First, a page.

After the successful crossing of Mt. Pinnacle, it was time to start the real race. I didn't even attempt to keep pace with the leaders. I have learned, for me, that is the quickest way to crash. I would much rather run my own pace and hopefully close the gap on the back half. This strategy usually works for me. Charley, on the other hand, was right there with the leaders. He went on to place 2nd overall in the 50k. Dude is a freaky awesome runner.

Around mile 10 something happened that would cause me to change my strategy. A little pain in my right knee showed up. This was not a new pain but it had been almost non-existent in the past week or so. I chose to ignore it. This is a "child-like" strategy that usually works for me. You know, the "I can't see you, so you can't see me" approach. By mile 12, it was evident that this would not be the case. The knee was hurting and starting to swell. I knew that the 50k trail would split in about a mile and I had the option of dropping to the shorter distance. I felt that 31 miles was a much smarter distance for me considering the circumstances.

There has only been a few times in my life that people have confused me for smart. This was NOT one of those times. I took the 50 mile fork in the trail and didn't look back. This is what I came for. This is where the Scroll was going. Just the way it was. I am a huge fan of the mantra, "Rub some dirt on it- you'll be alright" and this is what I used for the next 12-13 miles. I hit the turn around in 5th place and found my drop bag. I spent a few minutes wrapping my knee and refilling my hydration pack. Opting not to change shoes or socks because all the creek were up and there was no hope of keeping dry, I left in 8th/9th place.

Despite my knee issue, I was still on pace for a sub 9 hour finish. I realized that a top 5 finish was not going to happen but I could still come in with a decent time. All I had to do was keep moving. That was all. Easy. How hard could that be? Uhhh........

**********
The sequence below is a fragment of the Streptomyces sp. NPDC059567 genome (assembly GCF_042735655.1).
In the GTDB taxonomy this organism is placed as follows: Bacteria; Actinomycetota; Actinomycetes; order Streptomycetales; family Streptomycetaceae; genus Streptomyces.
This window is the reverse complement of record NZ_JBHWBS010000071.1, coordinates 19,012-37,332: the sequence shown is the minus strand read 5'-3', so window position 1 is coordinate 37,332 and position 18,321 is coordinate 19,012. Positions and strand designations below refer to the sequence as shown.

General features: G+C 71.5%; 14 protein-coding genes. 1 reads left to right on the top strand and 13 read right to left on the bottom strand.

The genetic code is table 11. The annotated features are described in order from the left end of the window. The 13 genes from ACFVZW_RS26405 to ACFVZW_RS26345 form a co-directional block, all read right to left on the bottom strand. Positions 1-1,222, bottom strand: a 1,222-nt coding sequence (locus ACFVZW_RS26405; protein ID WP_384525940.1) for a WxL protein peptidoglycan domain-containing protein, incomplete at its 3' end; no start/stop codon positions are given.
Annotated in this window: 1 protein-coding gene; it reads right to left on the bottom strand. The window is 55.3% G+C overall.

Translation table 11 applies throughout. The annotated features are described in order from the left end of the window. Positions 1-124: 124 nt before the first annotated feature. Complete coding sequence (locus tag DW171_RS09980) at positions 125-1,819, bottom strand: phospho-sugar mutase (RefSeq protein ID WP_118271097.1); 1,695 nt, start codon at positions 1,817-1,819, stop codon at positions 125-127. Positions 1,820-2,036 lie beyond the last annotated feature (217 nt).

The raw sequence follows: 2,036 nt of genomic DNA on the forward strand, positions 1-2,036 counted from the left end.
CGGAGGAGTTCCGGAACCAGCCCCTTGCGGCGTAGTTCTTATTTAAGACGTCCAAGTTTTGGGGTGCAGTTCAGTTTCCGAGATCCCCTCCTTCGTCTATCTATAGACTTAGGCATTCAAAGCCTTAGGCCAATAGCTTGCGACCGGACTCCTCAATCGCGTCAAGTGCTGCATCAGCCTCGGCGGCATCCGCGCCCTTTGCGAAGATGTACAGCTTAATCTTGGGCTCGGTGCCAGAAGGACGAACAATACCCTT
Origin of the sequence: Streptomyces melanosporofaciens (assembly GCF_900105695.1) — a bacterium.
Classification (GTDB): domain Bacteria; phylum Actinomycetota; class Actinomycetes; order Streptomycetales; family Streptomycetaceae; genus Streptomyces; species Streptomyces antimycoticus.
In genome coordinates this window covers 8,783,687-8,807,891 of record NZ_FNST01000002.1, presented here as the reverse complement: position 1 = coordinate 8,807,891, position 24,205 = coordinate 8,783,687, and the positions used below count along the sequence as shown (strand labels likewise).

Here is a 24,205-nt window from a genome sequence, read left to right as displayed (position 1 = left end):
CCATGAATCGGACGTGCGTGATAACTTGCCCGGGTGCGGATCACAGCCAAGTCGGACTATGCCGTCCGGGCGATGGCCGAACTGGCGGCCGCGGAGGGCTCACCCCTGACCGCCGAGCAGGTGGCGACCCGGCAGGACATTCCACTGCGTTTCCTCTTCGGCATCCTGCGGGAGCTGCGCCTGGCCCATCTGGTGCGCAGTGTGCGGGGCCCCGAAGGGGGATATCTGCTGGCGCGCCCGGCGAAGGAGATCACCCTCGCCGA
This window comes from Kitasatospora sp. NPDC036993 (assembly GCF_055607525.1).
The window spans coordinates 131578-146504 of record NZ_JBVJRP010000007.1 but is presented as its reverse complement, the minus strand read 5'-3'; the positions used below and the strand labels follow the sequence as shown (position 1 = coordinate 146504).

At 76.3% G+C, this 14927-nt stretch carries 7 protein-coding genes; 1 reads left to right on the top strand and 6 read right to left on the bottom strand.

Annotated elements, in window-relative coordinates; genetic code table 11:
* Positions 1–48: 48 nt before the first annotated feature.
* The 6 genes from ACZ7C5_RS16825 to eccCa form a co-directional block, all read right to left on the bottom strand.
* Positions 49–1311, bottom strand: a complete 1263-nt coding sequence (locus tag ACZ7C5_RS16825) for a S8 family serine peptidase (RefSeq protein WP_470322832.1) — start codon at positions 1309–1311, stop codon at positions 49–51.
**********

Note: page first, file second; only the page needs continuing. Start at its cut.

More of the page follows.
I got passed by a few people over the next 10 miles. This is demoralizing and not something that anybody likes. For me, it is a very rare occurrence to be passed on the back half of ANY race and I HATED it. But I also knew the deal. Didn't make it okay but helped to keep my spirits from sinking to low. Just keep moving. No problem.

Mile 35 aid station is the last cut-off and opportunity to drop with the guarantee of a ride back to the start/finish area. I limped in and the questions started. How bad was it? Can you run? Do you want to drop? Do you....... WHAT???? Drop?? I told them that I would rather eat a bullet than quit now. Everybody got quiet except for one lady. She said, "Well then, you'd better get going. There's still 15 miles left and you're wasting time." As I limped back onto the trail, I couldn't help but smile- she understood the insanity of an ultra.

The last 15 miles were rough and I couldn't help but think that maybe it was supposed to be rough. That somehow this was showing me that it won't always be easy. No matter how prepared or confident I am- there will be days that are harder than the others. Days when 15 miles seem like 150. Days when I don't think I can run one more step. Days when the pain is all I can focus on. Days that suck. There is no way that I would even dream of comparing this to the fight of those on the Honor Scroll but it seemed almost symbolic. Just keep moving. Don't quit. Believe in the dream......

I hit the finish line in 9 hours 28 minutes and 11th place overall. This is 45 minutes slower than last year and a full hour slower than my target time. Just looking at those numbers, it my be misinterpreted as a bad day. I can honestly say after a week of reflection that it was a GREAT day. I had ONE hard day. ONE. That is nothing. I should be thankful for that ONE day. As I continue "running those miles" in pursuit of the DREAM, it is a great comfort knowing that I am not alone and that, together, we will one day cover the distance.